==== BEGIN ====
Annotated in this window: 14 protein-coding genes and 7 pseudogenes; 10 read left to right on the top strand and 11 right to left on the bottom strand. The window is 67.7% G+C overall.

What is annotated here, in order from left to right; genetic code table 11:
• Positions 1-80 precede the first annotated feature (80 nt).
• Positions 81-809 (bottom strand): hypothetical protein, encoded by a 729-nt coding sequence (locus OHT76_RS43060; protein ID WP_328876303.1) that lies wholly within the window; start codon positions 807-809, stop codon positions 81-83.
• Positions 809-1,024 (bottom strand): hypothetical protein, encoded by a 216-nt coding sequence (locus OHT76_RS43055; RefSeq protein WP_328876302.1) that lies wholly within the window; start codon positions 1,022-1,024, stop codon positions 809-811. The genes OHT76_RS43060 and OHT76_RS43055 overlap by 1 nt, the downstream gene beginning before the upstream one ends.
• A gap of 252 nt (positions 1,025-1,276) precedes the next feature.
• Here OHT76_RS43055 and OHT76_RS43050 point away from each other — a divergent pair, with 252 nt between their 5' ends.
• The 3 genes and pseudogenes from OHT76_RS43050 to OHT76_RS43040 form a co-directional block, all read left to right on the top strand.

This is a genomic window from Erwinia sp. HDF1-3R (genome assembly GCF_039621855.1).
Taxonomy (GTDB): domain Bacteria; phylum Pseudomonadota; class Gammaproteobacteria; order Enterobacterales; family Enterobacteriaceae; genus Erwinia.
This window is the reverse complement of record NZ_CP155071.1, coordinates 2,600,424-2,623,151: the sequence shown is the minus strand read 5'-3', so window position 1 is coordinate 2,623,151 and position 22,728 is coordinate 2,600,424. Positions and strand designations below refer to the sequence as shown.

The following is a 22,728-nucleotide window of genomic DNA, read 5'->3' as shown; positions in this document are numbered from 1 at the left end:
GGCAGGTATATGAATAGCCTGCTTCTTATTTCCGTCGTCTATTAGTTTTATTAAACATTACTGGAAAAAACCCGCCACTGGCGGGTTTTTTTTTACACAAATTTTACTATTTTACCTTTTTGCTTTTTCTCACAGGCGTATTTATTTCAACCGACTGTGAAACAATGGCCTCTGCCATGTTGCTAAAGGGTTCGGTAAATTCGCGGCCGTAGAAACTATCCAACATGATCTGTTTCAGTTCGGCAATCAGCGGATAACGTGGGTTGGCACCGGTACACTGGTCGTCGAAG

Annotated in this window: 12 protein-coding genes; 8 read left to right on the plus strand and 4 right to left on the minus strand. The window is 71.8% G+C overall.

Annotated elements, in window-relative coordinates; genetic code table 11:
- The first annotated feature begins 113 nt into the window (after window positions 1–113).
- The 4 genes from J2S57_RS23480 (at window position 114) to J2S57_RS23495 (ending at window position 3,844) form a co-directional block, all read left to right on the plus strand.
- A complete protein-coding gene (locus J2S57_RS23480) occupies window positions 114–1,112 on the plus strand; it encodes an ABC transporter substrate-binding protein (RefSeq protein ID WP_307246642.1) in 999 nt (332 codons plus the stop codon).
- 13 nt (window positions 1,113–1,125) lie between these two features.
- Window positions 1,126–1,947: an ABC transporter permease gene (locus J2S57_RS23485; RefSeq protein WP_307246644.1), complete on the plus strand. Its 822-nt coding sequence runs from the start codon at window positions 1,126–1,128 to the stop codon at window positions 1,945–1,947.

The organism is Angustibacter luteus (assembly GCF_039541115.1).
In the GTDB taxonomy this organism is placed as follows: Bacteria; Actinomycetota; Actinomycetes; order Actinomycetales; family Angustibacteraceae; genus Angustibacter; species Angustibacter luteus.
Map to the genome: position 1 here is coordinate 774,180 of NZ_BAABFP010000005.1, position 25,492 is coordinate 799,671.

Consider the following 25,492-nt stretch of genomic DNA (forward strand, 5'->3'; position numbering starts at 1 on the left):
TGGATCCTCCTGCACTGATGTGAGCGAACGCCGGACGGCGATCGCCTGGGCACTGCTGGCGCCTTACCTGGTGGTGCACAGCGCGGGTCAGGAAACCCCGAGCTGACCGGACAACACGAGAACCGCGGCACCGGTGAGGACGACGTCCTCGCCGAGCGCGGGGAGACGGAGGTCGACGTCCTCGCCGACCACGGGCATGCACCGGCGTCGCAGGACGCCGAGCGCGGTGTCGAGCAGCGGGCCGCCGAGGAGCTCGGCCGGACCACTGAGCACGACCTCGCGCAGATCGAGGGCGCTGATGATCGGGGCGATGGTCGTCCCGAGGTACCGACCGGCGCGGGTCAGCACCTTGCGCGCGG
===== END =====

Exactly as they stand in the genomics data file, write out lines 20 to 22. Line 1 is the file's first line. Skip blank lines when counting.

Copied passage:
- Window positions 1,126–1,947: an ABC transporter permease gene (locus J2S57_RS23485; RefSeq protein WP_307246644.1), complete on the plus strand. Its 822-nt coding sequence runs from the start codon at window positions 1,126–1,128 to the stop codon at window positions 1,945–1,947.

The organism is Angustibacter luteus (assembly GCF_039541115.1).
In the GTDB taxonomy this organism is placed as follows: Bacteria; Actinomycetota; Actinomycetes; order Actinomycetales; family Angustibacteraceae; genus Angustibacter; species Angustibacter luteus.